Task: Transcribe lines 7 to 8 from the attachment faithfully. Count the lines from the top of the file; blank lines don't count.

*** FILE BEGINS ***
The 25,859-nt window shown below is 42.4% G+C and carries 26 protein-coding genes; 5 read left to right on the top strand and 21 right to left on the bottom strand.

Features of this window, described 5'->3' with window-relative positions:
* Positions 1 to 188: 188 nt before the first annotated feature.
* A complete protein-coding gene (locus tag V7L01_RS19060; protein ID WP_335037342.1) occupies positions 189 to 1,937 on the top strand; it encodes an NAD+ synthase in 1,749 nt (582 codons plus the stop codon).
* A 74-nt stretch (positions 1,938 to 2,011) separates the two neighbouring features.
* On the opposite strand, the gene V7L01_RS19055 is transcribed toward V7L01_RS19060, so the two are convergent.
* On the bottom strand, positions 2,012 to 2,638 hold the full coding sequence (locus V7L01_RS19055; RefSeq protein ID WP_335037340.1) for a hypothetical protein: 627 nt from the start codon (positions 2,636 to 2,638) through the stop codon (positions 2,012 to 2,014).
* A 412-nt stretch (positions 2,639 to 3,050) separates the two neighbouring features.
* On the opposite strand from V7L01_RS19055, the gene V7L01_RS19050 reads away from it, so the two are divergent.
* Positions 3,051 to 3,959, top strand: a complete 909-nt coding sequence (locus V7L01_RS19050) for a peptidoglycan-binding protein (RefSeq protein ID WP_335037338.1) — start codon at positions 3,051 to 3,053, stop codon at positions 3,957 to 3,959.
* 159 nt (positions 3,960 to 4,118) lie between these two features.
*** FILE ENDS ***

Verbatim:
* On the bottom strand, positions 2,012 to 2,638 hold the full coding sequence (locus V7L01_RS19055; RefSeq protein ID WP_335037340.1) for a hypothetical protein: 627 nt from the start codon (positions 2,636 to 2,638) through the stop codon (positions 2,012 to 2,014).
* A 412-nt stretch (positions 2,639 to 3,050) separates the two neighbouring features.